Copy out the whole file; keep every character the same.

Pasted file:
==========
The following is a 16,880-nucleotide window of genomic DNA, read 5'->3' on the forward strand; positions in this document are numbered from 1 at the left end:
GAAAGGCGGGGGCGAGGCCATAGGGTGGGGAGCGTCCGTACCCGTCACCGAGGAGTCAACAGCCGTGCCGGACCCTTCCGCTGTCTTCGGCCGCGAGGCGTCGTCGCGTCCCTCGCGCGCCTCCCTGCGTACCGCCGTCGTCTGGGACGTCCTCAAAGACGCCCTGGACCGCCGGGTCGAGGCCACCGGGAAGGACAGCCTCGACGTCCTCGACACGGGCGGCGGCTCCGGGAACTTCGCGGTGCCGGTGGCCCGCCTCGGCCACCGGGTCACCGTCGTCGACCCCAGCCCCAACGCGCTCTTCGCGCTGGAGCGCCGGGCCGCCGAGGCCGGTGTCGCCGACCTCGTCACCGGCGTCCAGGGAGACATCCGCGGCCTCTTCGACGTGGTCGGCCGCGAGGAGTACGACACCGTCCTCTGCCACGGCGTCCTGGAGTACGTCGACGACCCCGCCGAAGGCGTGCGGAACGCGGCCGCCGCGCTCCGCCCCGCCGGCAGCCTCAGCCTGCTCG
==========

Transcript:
The following is a 16,880-nucleotide window of genomic DNA, read 5'->3' on the forward strand; positions in this document are numbered from 1 at the left end:
GAAAGGCGGGGGCGAGGCCATAGGGTGGGGAGCGTCCGTACCCGTCACCGAGGAGTCAACAGCCGTGCCGGACCCTTCCGCTGTCTTCGGCCGCGAGGCGTCGTCGCGTCCCTCGCGCGCCTCCCTGCGTACCGCCGTCGTCTGGGACGTCCTCAAAGACGCCCTGGACCGCCGGGTCGAGGCCACCGGGAAGGACAGCCTCGACGTCCTCGACACGGGCGGCGGCTCCGGGAACTTCGCGGTGCCGGTGGCCCGCCTCGGCCACCGGGTCACCGTCGTCGACCCCAGCCCCAACGCGCTCTTCGCGCTGGAGCGCCGGGCCGCCGAGGCCGGTGTCGCCGACCTCGTCACCGGCGTCCAGGGAGACATCCGCGGCCTCTTCGACGTGGTCGGCCGCGAGGAGTACGACACCGTCCTCTGCCACGGCGTCCTGGAGTACGTCGACGACCCCGCCGAAGGCGTGCGGAACGCGGCCGCCGCGCTCCGCCCCGCCGGCAGCCTCAGCCTGCTCG